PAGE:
When I graduated high school in 2006 the job was pretty grim. I had accumulated a plethora of interests and skills throughout my adolescence (the least profitable being fish husbandry and the most profitable being graphic design). One unlikely source of cash, during these dark days, was video games. Like many folks my age, I grew up gaming and will forever have fond memories of playing SNES with my siblings on Saturday mornings. Competitive gaming was something that came later. It scratched a different itch than losing yourself in a fantasy world - it matched your determination, mental aptitude, and dexterity against another person, anywhere in the world, in about an hour or so. Although I didn’t make a fortune from participating in Quake tournaments or training folks in Warcraft 3, there are trends I still see while observing high impact people in my life (both professionally and personally) that I continue to relate to these early days in competitive gaming.
When Starcraft 2 beta came out I wasn’t as invested in the progaming scene as I once was, but was excited nonetheless and gave it a shot. I made some friends, had a ton of fun, and was highly ranked those first few seasons. As Starcraft 2 was a new game, there was a one behavior that made people good, and did it quickly.
The thing about Starcraft is that when you lose, it’s because you did something wrong and they did something right. This means when you win, you didn’t win because your parents had more money or because you got lucky — you won because you did more right things than the person on the other end.
As a result, the clarity behind a loss was stark, and the really great players (the ones that improved at lightning speed) sought out failure. These players were constantly looking for those that would beat them by wide margins because as great as winning feels, you often don’t learn much from it.
In competitive gaming scenes, talks often crop up around game mechanic 'balance' (or fairness), and how to adjust your technique to account for the current tactics and strategies. Every competitive game I’ve played has some level of randomness incorporated in it (and despite that, it’s still a far fairer system than the world we live in). High growth players would not attribute these random elements to failure, where other players often would. If you think you lost because of something outside of your control, your motivation to improve diminishes. Great players would instead accept that they could only improve in areas they did control, and they’d optimize for those.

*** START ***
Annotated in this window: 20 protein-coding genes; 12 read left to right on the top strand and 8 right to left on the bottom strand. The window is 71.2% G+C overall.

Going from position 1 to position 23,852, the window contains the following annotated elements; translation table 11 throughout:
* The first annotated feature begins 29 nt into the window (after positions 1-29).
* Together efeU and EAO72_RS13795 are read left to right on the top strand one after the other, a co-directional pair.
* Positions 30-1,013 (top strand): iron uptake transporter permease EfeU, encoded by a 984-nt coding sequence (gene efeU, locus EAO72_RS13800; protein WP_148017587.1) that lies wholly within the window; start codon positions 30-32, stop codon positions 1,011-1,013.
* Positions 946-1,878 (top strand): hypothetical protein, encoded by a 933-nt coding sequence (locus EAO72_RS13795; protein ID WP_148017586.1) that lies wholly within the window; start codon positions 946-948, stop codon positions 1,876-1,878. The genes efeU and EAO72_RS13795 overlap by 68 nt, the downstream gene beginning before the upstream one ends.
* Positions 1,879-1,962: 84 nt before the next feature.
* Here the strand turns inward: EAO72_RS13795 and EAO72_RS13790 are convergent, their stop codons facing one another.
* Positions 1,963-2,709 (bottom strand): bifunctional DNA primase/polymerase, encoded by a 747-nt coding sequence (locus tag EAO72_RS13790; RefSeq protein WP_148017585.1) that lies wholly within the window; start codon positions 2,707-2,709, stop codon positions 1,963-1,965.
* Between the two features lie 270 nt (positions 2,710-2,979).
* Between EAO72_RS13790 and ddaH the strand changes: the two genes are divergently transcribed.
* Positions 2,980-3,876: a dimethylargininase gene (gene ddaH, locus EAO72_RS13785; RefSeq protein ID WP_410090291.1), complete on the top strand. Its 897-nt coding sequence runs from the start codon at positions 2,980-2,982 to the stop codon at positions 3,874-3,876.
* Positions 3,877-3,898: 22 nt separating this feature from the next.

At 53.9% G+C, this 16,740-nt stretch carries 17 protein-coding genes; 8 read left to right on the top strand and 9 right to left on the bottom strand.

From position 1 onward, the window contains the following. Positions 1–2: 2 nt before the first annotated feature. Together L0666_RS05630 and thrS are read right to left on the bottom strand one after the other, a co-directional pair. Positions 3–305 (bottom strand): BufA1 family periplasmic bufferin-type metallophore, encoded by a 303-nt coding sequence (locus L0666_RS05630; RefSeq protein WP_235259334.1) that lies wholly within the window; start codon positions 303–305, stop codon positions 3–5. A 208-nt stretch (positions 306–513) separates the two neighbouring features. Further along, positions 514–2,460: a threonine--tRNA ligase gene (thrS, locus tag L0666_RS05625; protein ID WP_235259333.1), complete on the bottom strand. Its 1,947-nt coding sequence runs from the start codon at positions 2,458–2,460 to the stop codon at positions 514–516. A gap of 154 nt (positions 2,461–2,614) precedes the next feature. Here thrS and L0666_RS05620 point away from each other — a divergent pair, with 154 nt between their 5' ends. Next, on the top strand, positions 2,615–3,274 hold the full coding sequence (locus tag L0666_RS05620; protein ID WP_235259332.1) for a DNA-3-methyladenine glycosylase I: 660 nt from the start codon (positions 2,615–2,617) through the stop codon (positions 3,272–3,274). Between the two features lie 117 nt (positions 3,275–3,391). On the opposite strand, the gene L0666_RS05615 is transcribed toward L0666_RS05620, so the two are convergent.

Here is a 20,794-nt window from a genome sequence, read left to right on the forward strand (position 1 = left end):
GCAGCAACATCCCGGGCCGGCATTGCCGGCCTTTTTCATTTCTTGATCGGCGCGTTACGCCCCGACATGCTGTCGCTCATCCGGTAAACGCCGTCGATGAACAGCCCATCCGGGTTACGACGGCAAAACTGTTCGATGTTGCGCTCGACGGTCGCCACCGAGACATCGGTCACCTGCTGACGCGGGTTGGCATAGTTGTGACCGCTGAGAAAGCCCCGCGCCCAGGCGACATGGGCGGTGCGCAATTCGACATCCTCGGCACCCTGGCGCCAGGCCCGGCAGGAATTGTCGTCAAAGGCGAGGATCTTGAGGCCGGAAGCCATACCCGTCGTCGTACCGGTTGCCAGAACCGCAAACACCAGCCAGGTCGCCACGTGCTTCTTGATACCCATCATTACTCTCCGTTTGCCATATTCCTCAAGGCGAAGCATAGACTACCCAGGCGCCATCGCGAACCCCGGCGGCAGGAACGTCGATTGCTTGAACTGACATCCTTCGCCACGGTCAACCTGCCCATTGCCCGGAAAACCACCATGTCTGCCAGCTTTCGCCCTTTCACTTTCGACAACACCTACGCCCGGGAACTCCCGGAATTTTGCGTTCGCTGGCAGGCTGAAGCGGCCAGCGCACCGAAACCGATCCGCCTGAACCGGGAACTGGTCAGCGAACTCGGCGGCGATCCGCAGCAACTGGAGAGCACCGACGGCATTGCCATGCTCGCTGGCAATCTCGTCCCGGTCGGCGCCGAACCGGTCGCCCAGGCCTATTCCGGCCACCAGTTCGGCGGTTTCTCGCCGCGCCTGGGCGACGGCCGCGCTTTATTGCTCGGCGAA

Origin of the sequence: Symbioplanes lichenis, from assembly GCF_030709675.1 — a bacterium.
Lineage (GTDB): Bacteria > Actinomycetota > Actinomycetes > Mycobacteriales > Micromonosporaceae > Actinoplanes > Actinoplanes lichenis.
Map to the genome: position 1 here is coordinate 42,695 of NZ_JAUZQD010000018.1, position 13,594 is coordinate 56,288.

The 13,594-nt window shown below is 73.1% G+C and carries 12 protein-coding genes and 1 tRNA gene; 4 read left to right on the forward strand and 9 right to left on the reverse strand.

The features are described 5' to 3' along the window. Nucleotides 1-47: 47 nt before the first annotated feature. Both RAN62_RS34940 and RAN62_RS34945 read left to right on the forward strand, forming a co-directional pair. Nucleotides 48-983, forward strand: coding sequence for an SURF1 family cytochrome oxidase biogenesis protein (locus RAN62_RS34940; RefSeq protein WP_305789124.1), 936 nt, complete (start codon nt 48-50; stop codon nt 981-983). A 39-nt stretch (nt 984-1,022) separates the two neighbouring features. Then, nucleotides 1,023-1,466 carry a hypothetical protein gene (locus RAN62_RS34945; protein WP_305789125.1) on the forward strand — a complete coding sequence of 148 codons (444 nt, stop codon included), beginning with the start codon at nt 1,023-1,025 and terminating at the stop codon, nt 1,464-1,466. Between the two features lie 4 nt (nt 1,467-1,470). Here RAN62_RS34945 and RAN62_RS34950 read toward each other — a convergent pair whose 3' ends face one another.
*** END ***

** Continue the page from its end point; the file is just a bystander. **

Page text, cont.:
In addition to only having a finite amount of control, you actually didn’t have to play perfect to do well — you just had to be better than most.
Like many areas of life, the best is not defined by the system itself, but is determined by the participants of that system — as soon as someone found a new way of doing things, the definition of the best changed. This happens at such a rapid pace during a competitive game’s lifecycle that the mindset from the best players had to be flexible. If you got too attached to one way of doing things, you were left behind.
eSports has steadily been gaining momentum in the west for many years, but in other parts of the world it’s a much more accepted part of collective culture. As a result, I met people from all over the globe (mostly online), and was exposed to the sharp contrast between the western idea of ‘God given talents’ and the ‘eastern’ philosophy that time spent on a craft is directly correlated with performance/success. Although I think this eastern viewpoint is typically more correct, I think time is misidentified as the source of success, when it should be motivation.
Through my time in gaming, I continually saw players come late to the scene, and improve at incredible rates, simply because it’s something they really wanted. Traditional belief would tell you that they were behind the curve - that they were simply too far behind to be competitive, but those that rose to the top either ignored this completely, or had enough ignorance and/or arrogance to persevere.
Of course, we’ve all seen examples of ourselves (and others) wanting to do something for weeks/months/years and not actually following through. In these cases, rarely is it resources that hold us back, it’s just the sheer willpower and motivation.